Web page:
Every other year, the city of Meylan, France, pulls the large jambalaya pot out of storage in preparation for a delegation from its sister city in Gonzales.
That’s when the Jambalaya Capital of the World sends its best Franco-American ambassadors — it’s jambalaya cooks, said John Hebert, one of the trip’s original organizers.
The Gonzales Committee on Cultural Affairs has been running the exchange program for 30 years, said President Karen Hatcher, when the typical lifespan of a sister-city exchange program tends to be in the 6- to 7-year range.
Hebert studied French in college, he said, but really learned to speak the language over the years during his trips to Meylan, and has developed close friendships with his hosts there, he said, though he learns something surprising every time he goes.
“Somebody from the American Consulate over there said we probably doing more for French-American relations than they were,” Hebert laughed.
And, of course, there is no better public relations tool for Ascension Parish than a steaming bowl of jambalaya.
In 2010, the Jambalaya Festival Association sent over one of the large cooking pots that is a common sight in Gonzales — the Jambalaya Capital of the World — and it is stored in an old monastery now owned by the city of Meylan.
“We passed out 800 bowls of jambalaya. They kept washing dishes as people finished, so there were probably closer to 1,000, though I suspect some people came back for seconds or thirds,” he said.
Hatcher added that the portions were a bit small in order to give as many people as possible a taste of the signature dish.
This year’s group of 20, ranging in age from 20 to 81, Hatcher said, all had a great time, by all accounts. Costs were kept in control because the group staying with local families rather than in hotels, she said, as part of the cultural experience.
They lived as the locals live, and that was an eye-opening experience for Stevi Girouard, 2013 winner of the Miss Jambalaya Festival pageant.
“They walked or rode bikes everywhere,” she said. “That’s what blew my mind. It was very different from here, where you really have to have a car to get around. Little kids were riding their bikes around town, and it was cool to see that.”
For the first time this year, Hatcher said, the committee and the Jambalaya Festival Association sponsored the trip for the jambalaya queen.
“Every even year, the queen goes to D.C. for the Mardi Gras ball, but on odd years, they don’t get a trip,” she said. “We decided to do something about that.”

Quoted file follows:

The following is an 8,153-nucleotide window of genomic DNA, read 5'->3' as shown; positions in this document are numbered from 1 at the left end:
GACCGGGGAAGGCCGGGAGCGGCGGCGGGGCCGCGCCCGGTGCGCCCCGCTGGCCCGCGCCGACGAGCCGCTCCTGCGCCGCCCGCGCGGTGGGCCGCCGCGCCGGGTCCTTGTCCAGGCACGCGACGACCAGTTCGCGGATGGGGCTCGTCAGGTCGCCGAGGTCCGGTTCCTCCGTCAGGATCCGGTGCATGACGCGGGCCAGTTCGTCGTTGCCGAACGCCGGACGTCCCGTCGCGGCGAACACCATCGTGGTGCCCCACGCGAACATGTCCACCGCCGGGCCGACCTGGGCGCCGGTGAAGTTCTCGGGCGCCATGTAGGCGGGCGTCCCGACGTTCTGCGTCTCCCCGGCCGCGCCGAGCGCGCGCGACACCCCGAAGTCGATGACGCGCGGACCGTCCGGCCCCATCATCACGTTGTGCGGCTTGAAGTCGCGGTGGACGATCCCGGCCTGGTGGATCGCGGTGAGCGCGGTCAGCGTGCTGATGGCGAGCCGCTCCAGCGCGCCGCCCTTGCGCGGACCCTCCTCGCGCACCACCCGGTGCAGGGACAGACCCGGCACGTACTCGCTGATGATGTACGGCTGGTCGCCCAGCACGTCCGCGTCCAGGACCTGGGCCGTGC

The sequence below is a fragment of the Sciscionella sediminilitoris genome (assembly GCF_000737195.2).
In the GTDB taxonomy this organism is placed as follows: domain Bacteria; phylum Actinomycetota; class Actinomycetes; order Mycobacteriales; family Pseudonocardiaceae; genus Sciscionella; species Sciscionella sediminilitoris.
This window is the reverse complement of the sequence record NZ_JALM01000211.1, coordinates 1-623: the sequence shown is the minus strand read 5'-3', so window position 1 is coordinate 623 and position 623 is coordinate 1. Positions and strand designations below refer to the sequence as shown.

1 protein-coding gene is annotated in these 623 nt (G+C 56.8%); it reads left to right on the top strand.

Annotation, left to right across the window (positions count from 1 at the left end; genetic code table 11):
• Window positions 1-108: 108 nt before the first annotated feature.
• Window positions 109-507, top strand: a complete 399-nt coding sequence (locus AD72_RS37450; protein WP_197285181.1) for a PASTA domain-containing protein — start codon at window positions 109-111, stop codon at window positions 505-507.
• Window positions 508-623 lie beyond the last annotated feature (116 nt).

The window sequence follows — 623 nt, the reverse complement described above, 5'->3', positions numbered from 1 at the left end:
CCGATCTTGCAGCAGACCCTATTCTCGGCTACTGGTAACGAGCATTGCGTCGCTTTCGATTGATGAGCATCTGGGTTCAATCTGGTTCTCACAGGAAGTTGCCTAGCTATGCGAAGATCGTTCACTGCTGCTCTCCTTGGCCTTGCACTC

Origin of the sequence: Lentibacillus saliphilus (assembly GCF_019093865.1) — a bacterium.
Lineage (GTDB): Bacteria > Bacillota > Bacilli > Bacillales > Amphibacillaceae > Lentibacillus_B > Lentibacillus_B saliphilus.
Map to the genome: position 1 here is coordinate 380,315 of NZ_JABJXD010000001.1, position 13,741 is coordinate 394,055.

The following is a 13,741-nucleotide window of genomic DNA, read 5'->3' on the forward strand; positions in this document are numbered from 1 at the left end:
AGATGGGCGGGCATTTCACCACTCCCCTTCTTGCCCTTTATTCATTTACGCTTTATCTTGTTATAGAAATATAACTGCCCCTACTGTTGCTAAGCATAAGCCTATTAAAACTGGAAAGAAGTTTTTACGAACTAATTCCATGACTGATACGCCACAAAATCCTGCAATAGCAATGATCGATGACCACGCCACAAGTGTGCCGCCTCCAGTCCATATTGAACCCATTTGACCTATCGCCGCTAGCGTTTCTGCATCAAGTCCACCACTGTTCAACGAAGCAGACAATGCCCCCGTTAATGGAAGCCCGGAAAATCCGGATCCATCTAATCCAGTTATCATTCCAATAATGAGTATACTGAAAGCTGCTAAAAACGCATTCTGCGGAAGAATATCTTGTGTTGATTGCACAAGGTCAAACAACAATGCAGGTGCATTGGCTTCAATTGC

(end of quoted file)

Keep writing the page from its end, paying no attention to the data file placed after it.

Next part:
Girouard said she enjoyed the trip, and the language barrier was never an issue.
“Some people spoke English, and when they didn’t, we were able to get our point across with hand motions,” she said. “It was very beautiful, the scenery was gorgeous, we ate a lot of good food.”
Having local tour guides showing them around the area, she said, created a truly unique travel experience, including going where the locals go, and doing what the locals do. “We saw things we probably never would have seen if we had just booked a trip there, ourselves,” she said.
They visited the site of a village in the Vercor Mountains, Hebert said, that was a stronghold for the French resistance during World War II.
The village was bombed heavily by German armed forces, Hatcher explained, and was left as-is as a memorial to what happened there.
“We met a woman who was there during the war, and she told us they ran into the mountains to hide from the Germans,” Hebert said. The woman said when they saw the American troops coming, they cried. “She said, ‘I owe my life to Americans.’ ”
It was a powerful moment that Hebert will never forget.
The committee will have a bit of time to sleep off their jet lag, but will soon be at it again, planning for the French delegation’s visit to Gonzales in April, Hatcher said.
Last year the city, the Jambalaya Association and the parish put together a coffee table book with photos of the area, Hatcher said, and brought 20 copies with them to Meylan. “That created a lot of excitement about our area,” Hatcher said, so she’s expecting a good turnout in April.